Published: Tue, July 10, 2018

YouTube to fight conspiracy theory videos by showing users Wikipedia links

YouTube to fight conspiracy theory videos by showing users Wikipedia links

YouTube's role in promoting conspiracy theories has flared up in recent months.

Within days of the Las Vegas shooting in October 2017, for instance, search results on the site promised videos suggesting that law enforcement had deceived the public, and that the shooting was a "false flag" attack staged by the government to bring in gun control. YouTube removed the clip within a few hours, citing violation of its policy on harassment and bullying.

To help with this contextualization, YouTube will also be teaming up with a variety of organizations that are dedicated to digital literacy education, particularly with MediaWise, which aims to help a million USA teens discern legitimate sources from fake news.

Company executives announced the effort at YouTube's NY offices. "That's why our Breaking News shelf highlights videos from news organizations about that event directly on the YouTube homepage".

That sum includes funding to help news organizations around the world build 'sustainable video operations, ' such as by training staff and improving production facilities. YouTube will also add more members to its team that supports news publishers.

"Starting today, users will begin seeing information from third parties, including Wikipedia and Encyclopædia Britannica, alongside videos on a small number of well-established historical and scientific topics that have often been subject to misinformation, like the moon landing and the Oklahoma City Bombing", YouTube's chief product officer Neal Mohan and chief business officer Robert Kyncl said. As a result, over the next few weeks YouTube users in the US will see short previews in YouTube search results with links to the full news article. The Top News and Breaking News features are already available in 17 countries, including the USA, the U.K., France, Italy, Japan, India, Mexico, Brazil, South Africa and Nigeria.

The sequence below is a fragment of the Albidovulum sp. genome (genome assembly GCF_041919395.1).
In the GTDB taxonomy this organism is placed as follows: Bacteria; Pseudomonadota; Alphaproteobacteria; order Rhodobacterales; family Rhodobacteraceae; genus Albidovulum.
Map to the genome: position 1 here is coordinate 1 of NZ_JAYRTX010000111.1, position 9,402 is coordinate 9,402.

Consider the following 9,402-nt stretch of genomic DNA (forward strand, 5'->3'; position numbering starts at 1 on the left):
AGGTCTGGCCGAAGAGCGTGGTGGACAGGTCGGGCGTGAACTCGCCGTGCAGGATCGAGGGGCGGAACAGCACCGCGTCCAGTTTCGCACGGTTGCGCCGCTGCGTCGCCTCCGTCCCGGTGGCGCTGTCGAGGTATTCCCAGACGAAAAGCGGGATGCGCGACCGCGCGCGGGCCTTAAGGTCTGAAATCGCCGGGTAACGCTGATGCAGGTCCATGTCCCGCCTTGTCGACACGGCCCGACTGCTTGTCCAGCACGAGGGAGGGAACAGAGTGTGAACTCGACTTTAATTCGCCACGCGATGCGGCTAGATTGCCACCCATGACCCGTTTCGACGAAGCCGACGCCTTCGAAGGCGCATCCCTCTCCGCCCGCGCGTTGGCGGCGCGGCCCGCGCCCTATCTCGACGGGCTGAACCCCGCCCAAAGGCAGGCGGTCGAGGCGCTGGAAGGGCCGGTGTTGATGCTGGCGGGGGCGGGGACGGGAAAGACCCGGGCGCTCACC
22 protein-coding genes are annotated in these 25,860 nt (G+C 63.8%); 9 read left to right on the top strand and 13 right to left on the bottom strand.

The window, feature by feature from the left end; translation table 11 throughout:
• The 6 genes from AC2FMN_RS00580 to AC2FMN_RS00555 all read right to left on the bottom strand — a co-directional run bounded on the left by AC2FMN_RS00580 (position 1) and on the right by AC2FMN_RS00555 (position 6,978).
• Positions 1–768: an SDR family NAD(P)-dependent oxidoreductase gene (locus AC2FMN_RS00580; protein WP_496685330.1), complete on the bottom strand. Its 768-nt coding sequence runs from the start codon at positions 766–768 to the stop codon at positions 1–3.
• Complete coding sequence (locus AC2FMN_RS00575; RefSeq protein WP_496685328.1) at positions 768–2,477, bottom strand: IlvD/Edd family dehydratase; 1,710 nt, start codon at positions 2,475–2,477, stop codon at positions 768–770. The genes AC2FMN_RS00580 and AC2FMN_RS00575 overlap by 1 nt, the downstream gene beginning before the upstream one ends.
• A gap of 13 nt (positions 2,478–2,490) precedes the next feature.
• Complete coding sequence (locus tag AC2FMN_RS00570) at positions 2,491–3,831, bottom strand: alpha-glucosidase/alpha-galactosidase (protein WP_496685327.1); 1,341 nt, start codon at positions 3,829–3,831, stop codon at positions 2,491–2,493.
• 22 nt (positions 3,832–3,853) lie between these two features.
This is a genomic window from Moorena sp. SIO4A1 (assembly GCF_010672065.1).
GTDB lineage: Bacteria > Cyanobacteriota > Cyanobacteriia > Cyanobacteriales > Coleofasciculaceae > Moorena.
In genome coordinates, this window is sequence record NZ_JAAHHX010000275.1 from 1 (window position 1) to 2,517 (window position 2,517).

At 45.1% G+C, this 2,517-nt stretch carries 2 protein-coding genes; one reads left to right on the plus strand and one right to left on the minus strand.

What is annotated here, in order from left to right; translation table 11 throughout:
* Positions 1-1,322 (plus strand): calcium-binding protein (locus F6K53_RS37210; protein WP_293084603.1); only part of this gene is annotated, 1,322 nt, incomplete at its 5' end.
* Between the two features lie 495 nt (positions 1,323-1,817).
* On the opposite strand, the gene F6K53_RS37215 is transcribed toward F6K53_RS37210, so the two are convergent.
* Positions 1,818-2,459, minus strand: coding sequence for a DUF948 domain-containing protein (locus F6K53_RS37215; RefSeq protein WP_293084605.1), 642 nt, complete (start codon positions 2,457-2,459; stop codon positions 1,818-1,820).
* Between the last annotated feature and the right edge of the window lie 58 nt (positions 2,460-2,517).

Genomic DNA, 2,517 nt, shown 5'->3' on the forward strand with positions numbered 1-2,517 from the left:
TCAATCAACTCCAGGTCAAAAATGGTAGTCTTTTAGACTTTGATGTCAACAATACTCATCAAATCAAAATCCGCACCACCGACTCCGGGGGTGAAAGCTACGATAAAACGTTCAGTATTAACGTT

YouTube's app and desktop client have begun implementing some new features in certain countries, with more expected to roll out over the coming months to a larger pool of regions.

YouTube also said it will commit $25 million over the next several years to improving news on YouTube and tackling "emerging challenges" such as misinformation. As part of "making authoritative sources readily available", search results for breaking events will feature a "short preview of news articles in search results on YouTube".

As part of the partnership with MediaWise, six YouTube creators - including John Green, Ingrid Nilsen and Mark Watson - will be creating videos meant to raise awareness about digital literacy and help educate teens about identifying legit sources of news and information.

Mohan said the new features are in effect in 17 countries, including the U.S., and "we're looking to double that number in the coming months". The company says it will double the number of countries that can access these features soon.

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